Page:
Clubs remain divided on consolidation

Joe Hughes
"The “invisible hand” of consumer choice would appear to sustain the current number of P&I clubs." American Club chairman, Joe Hughes

Despite the failure of the proposed merger between Britannia and the UK Club in June this year, similar moves between other members of the International Group cannot be dismissed out of hand if comments by their managers are to be given credence.

In a survey conducted by international insurance brokers JLT, International Group members were asked whether 13 Clubs was the right number.

American Club

American Club chairman Joe Hughes is firmly for the status quo.

The “invisible hand” of consumer choice would appear to sustain the current number of P&I clubs, which, at least by reference to present realities, seems to be about right. The speculation which occurs from time to time that club consolidation is somehow inevitable misunderstands the relationship, rather than transactional, nature of P&I business, the desire of the global maritime community for diversity in their P&I purchasing options and the strengths of the IG system, which provides an impeccable financial platform for all,” he said.

By contrast the industry leader in terms of volume, Gard sits firmly in the consolidation camp. The Club’s chief executive Thore Roppestad said:

“We believe that fewer, but stronger, clubs would offer shipowners potential savings in their risk transfer costs and great stability in the long term – as well as continuing to provide more than enough competition to ensure that pricing is keen and quality of service remains high.”

London Steamship

London Steamship opted for continuing levels of competition as its chief executive Ian Gooch maintained: “Shipowners welcome the choice and competition currently available, so the number shouldn’t be lower than 13.”

Meanwhile at North, global director (Underwriting) Savraj Mehta manged to cover both ends of the pitch by suggesting member sentiment may eventually be overridden by market pressure.

“Many shipowners value the wider choice that the current 13-club structure provides. Although the clubs cover the same risks via the pooling agreement, there are, of course, differences in the service provided and the approach to dealing with claims, as well as financial strategy. Ultimately, increased regulation and higher service expectations from shipowners combined with more pricing competition would logically lead to fewer, but more financially robust and flexible, clubs. These would be well placed to deal with the increasing insurance and service requirements of their members,” he declared.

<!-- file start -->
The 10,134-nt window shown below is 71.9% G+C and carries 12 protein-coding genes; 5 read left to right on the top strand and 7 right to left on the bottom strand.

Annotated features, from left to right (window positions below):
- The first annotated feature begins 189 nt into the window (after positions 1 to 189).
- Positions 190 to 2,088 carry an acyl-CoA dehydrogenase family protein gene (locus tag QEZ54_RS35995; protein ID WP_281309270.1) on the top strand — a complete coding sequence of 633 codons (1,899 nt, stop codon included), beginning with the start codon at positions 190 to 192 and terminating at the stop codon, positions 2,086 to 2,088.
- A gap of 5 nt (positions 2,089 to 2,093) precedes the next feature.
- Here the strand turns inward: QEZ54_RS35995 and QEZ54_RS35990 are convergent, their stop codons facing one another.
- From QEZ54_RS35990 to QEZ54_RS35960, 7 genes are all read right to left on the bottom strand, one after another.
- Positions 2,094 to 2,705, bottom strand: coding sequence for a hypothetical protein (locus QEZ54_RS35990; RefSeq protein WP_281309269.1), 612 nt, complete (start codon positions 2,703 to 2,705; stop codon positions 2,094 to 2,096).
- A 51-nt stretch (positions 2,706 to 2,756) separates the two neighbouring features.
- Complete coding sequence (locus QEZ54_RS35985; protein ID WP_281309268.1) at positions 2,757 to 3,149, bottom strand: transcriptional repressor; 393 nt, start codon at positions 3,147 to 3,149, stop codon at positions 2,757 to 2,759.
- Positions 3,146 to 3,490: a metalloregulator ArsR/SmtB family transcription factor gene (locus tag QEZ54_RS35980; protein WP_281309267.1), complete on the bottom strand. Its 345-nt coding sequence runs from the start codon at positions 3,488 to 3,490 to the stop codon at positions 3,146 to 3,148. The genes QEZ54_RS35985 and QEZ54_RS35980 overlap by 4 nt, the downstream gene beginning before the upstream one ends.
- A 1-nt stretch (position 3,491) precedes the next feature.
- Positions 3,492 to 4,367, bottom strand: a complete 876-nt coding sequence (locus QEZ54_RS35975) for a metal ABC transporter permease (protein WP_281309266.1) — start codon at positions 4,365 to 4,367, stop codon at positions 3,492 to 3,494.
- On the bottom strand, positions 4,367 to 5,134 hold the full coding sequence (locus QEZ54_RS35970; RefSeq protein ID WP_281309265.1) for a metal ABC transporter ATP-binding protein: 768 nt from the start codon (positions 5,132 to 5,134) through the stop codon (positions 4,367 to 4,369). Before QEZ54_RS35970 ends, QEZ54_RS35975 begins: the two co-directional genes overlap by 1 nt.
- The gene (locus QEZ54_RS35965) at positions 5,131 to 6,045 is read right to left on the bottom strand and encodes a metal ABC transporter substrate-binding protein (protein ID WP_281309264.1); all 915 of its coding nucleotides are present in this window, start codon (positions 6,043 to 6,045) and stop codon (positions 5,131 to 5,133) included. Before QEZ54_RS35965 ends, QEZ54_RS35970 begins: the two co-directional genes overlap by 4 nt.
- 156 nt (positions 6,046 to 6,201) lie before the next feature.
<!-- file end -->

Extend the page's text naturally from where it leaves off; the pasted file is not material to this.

Shipowners

Simon Callow, chief executive at Shipowners feels the status quo will be challenged but not in their backyard.

“There has been much rumour about the number of clubs within the IG, and I feel that consolidation at some stage is inevitable. Our board has continually debated the subject and is committed to remaining independent. Irrespective of the number of clubs, what is important is that the benefits of the IG are well articulated verbally and the clubs continue to work together in unison to provide the widest coverage to their ship-owning members looking to broaden the scope of the pooling agreement as opposed to restricting it,” he said.

Standard Club

At the Standard Club, chief executive Jeremy Grose that consolidation within the International Group offers a win-win only deferred by its difficulty to achieve.

“The club has long been an advocate of modernisation, consolidation and diversification and sees a potential of reduction from 13 IG clubs as offering efficiencies of scale, while leaving shipowners with sufficient choice and not undermining competition. Club mergers are difficult to implement, as has been amply demonstrated by the recent failure of merger talks between two major clubs, but that’s doesn’t mean it can’t be achieved, consolidation has many benefits and the awareness of these is much greater now,” he offered.

Britannia and UK Club

Finally, for anybody wondering why the merger between the UK Club and Britannia was not achieved there may be something to learn from the different reactions answers offered when questioned about the desirabilty of consolidation. While Britannia remained non committal, suggesting “there is no right number [of Clubs]”, the senior management team of UK Club stays firmly committed to the concept.

“The board of the UK Club still believes in the underlying logic and the value proposition behind consolidation in the P&I market. That value proposition,

if delivered successfully would; reduce cost, deliver capital efficiency and allow for investment in value added services.”

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